Thursday, March 26, 2009

Healthy for 2: Class Warfare, Part III

I know, class warfare again. I swear, this one just fell into my lap, so I'm gonna go with it.

This post, which I arrived at via Feminocracy, is a great example of the history within medical research of not taking the informed consent of minority and lower-class subjects seriously when recruiting them for research. The study subjects, who are lower-income, "overweight," black and hispanic pregnant women, are being led to believe that they're "being enrolled into a free health program" which will increase their chances of having a healthy birth. However, the treatment that they're receiving actually seems to result in increased risks to mother and baby.

While it's obviously true that things have improved in this area, this latest example of coercion in which the autonomy and rational decision-making of minority and poor women is underestimated and undervalued shows that the same old historical mindset is alive and well. I have no problem with researchers recruiting pregnant women who are probably at higher risk for complications to participate in their research. But if that requires misleading them on the true risks to their babies and themselves, then that's just a deal breaker, and the desired info is going to have to be acquired elsewhere.


  1. All of this research appears to be connected to Northwestern Medical...

    Shouldn't there have been an IRB review since the reseach was attached to the Univerity, and if so, how did the patient information clear the review?

    Also, if somehow the hospital is separate frothe university, don't hospitals have their own ethics boards for clinical trails or reseach?

    Further, federal law and regulations require all research that uses federal funds to be approved by an IRB board.

    The IRB process was started in the '70s after the Tuskegee experiments. Reserachers should be familiar with the process and legal requirements with the process in place for over 30 yeras.

    Someone should shit-kick the IRB that approved the prospective patient information. Or the research team should be sanctioned.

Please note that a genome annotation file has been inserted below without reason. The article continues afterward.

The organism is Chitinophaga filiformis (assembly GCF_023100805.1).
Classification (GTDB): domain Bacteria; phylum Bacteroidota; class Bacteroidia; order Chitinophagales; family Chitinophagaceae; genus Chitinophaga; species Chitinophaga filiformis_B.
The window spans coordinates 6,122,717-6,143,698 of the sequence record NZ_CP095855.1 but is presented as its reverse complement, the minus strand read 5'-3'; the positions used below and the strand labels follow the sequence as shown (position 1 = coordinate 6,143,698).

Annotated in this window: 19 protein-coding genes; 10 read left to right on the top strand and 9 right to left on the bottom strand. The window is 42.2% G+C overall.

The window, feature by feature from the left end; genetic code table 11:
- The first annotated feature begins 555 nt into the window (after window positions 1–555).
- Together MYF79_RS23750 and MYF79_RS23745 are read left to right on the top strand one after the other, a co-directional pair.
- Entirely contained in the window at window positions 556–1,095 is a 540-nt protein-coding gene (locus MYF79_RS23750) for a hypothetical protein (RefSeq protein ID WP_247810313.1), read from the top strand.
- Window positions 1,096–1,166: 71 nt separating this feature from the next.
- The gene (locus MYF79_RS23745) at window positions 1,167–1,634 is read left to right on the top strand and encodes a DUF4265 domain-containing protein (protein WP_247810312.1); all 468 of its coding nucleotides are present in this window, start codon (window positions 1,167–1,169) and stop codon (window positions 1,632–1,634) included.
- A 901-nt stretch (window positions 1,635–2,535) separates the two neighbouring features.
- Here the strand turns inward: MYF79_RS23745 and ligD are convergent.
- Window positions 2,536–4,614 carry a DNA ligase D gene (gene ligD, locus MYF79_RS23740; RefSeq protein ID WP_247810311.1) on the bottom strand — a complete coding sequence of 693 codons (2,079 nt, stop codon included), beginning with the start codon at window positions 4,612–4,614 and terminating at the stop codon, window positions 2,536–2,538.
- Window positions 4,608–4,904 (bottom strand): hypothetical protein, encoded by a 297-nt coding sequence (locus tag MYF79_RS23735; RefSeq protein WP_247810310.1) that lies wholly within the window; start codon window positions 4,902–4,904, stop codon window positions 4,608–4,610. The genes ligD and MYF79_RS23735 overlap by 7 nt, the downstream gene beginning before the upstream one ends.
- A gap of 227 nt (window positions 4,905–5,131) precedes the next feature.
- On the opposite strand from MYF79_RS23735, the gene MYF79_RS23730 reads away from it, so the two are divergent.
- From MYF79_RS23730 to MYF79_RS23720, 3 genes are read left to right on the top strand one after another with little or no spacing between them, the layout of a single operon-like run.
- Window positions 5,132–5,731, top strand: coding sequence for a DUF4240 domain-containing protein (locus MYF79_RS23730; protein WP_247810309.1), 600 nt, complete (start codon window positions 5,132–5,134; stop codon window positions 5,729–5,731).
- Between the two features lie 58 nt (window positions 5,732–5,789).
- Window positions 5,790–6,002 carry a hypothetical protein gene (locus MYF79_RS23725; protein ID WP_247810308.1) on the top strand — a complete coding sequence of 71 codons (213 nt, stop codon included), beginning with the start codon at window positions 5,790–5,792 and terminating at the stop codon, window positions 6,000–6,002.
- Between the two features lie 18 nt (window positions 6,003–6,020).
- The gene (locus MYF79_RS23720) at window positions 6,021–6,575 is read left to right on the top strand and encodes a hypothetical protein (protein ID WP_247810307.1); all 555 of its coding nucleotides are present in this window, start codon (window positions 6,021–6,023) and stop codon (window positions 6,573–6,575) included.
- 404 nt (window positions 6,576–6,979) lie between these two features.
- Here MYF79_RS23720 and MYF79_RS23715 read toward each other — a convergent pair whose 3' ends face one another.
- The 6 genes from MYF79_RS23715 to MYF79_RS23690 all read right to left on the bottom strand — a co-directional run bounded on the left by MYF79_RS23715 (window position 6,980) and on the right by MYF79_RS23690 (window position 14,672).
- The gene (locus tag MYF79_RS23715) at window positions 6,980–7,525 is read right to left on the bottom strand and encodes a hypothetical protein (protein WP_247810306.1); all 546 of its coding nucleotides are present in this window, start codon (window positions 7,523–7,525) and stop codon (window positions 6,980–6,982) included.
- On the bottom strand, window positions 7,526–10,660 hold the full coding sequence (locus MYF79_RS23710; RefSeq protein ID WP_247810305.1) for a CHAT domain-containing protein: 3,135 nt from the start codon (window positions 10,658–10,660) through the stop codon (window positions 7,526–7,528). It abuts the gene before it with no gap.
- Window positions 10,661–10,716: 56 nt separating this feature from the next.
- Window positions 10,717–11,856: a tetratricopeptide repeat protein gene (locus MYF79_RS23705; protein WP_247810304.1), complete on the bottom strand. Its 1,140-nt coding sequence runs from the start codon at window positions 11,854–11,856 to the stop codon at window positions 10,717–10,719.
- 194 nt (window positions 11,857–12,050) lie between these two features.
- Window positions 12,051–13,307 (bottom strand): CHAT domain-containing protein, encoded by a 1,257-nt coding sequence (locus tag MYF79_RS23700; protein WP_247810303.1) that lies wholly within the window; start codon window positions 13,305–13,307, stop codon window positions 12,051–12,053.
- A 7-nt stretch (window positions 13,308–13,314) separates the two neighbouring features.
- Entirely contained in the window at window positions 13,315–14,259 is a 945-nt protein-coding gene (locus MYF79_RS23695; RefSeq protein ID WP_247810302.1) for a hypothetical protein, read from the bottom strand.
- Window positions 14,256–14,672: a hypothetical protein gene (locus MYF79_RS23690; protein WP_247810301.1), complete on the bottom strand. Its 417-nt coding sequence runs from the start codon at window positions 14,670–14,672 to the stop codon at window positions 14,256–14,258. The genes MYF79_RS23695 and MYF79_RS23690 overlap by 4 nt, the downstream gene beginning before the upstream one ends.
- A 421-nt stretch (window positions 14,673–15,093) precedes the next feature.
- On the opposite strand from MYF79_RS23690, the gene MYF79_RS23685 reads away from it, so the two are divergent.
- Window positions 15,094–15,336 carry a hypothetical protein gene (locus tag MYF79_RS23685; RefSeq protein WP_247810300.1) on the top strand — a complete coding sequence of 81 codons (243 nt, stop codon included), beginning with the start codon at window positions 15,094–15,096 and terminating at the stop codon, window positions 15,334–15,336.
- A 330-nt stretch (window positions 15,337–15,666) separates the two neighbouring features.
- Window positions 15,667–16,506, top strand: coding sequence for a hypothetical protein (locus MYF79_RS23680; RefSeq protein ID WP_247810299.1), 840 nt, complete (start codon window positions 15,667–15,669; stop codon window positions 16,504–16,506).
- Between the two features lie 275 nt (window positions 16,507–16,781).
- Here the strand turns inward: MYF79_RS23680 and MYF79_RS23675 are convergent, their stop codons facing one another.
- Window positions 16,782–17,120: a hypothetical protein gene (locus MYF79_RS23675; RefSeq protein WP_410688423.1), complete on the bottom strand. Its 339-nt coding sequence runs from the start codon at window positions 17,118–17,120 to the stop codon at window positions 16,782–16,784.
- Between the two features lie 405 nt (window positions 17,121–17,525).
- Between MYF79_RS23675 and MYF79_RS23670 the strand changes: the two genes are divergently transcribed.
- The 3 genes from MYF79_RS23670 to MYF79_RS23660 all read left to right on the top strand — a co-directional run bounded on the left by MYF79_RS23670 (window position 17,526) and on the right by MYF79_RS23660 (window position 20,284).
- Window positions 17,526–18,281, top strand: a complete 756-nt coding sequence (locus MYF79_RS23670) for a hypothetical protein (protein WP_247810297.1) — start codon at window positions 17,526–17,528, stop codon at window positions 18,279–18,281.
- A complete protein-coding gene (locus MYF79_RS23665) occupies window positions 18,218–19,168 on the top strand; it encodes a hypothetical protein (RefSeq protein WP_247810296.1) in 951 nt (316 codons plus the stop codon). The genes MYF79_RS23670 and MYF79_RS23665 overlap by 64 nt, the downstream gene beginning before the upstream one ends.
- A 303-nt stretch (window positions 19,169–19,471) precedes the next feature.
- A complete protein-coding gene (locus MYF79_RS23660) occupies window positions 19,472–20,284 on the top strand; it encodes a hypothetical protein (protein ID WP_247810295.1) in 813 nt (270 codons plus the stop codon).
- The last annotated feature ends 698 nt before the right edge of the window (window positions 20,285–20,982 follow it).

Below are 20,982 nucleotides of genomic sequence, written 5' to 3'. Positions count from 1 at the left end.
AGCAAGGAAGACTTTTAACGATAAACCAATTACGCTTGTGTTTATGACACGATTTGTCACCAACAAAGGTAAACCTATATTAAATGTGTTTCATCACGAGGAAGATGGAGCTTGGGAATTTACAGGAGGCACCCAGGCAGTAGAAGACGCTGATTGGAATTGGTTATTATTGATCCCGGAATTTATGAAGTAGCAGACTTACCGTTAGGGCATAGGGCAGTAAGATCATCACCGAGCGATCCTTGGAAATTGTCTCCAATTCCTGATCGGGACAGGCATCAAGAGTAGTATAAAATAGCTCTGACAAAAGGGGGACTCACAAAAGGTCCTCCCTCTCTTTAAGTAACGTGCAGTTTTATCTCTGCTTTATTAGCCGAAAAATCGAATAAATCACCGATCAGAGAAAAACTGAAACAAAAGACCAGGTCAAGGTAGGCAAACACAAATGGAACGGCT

2. LetThemEatCake3/26/2009

    I think there's this big gap or double standard in the medical practices that are approved for pregnant women vs other patients. Maybe that explains the failure of the IRB process in this case.

    If you look at most of the common interventions that are routinely practiced during childbirth in the US (episiotomies, c-sections, etc) they're so high risk and cause so many problems that they probably would have been banned or severely restricted by now if the patients were male. Look at how strictly they monitor and restrict these things in most European countries, for instance. And they all have significantly lower mother and baby mortality rates than we do. Also, obstetrics is viewed as a huge moneymaker, and the more interventions you engage in the more money you make. So complication-free pregnancies and births and natural healthy processes are not what you're going for. This makes it unsurprising that this study is focused on increasing the medical interventions rather than decreasing them.

  3. Meg'n3/27/2009

    It is really hard to explain why our medical industry is so pro-intervention when it's been shown time and again that a higher intervention rate produces more risk for mother and baby. The increased charges billed to insurance for each intervention is certainly one plausible explanation. Apologists for the medical industry claim it's because of fear of malpractice suits, but if what you're doing increases the chances of injury or death then that doesn't make much sense.